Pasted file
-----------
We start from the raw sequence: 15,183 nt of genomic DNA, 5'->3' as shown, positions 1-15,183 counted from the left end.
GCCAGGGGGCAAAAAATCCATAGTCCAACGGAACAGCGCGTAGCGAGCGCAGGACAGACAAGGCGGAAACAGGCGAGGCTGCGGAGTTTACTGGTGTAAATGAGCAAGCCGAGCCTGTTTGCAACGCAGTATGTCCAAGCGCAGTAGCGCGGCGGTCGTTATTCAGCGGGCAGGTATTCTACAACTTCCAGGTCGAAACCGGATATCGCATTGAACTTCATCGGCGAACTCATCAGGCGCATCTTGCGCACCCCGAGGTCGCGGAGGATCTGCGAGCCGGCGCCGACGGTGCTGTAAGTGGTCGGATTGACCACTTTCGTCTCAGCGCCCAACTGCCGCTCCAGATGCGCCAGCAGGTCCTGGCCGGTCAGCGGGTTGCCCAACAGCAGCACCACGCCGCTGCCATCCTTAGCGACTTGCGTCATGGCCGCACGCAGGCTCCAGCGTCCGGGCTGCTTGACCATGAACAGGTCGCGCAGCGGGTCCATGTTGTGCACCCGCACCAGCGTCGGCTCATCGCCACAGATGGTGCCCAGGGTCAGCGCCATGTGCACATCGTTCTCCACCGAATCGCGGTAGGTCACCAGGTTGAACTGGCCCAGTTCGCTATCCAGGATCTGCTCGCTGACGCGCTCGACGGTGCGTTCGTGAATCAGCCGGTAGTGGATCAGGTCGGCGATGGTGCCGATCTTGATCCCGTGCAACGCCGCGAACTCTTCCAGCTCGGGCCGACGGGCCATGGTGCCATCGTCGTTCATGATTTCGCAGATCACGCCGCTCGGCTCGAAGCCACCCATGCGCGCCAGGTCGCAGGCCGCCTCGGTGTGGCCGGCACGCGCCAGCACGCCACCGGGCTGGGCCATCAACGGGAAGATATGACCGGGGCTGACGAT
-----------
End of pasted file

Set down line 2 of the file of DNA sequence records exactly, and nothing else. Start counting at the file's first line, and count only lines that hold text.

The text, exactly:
GCCAGGGGGCAAAAAATCCATAGTCCAACGGAACAGCGCGTAGCGAGCGCAGGACAGACAAGGCGGAAACAGGCGAGGCTGCGGAGTTTACTGGTGTAAATGAGCAAGCCGAGCCTGTTTGCAACGCAGTATGTCCAAGCGCAGTAGCGCGGCGGTCGTTATTCAGCGGGCAGGTATTCTACAACTTCCAGGTCGAAACCGGATATCGCATTGAACTTCATCGGCGAACTCATCAGGCGCATCTTGCGCACCCCGAGGTCGCGGAGGATCTGCGAGCCGGCGCCGACGGTGCTGTAAGTGGTCGGATTGACCACTTTCGTCTCAGCGCCCAACTGCCGCTCCAGATGCGCCAGCAGGTCCTGGCCGGTCAGCGGGTTGCCCAACAGCAGCACCACGCCGCTGCCATCCTTAGCGACTTGCGTCATGGCCGCACGCAGGCTCCAGCGTCCGGGCTGCTTGACCATGAACAGGTCGCGCAGCGGGTCCATGTTGTGCACCCGCACCAGCGTCGGCTCATCGCCACAGATGGTGCCCAGGGTCAGCGCCATGTGCACATCGTTCTCCACCGAATCGCGGTAGGTCACCAGGTTGAACTGGCCCAGTTCGCTATCCAGGATCTGCTCGCTGACGCGCTCGACGGTGCGTTCGTGAATCAGCCGGTAGTGGATCAGGTCGGCGATGGTGCCGATCTTGATCCCGTGCAACGCCGCGAACTCTTCCAGCTCGGGCCGACGGGCCATGGTGCCATCGTCGTTCATGATTTCGCAGATCACGCCGCTCGGCTCGAAGCCACCCATGCGCGCCAGGTCGCAGGCCGCCTCGGTGTGGCCGGCACGCGCCAGCACGCCACCGGGCTGGGCCATCAACGGGAAGATATGACCGGGGCTGACGAT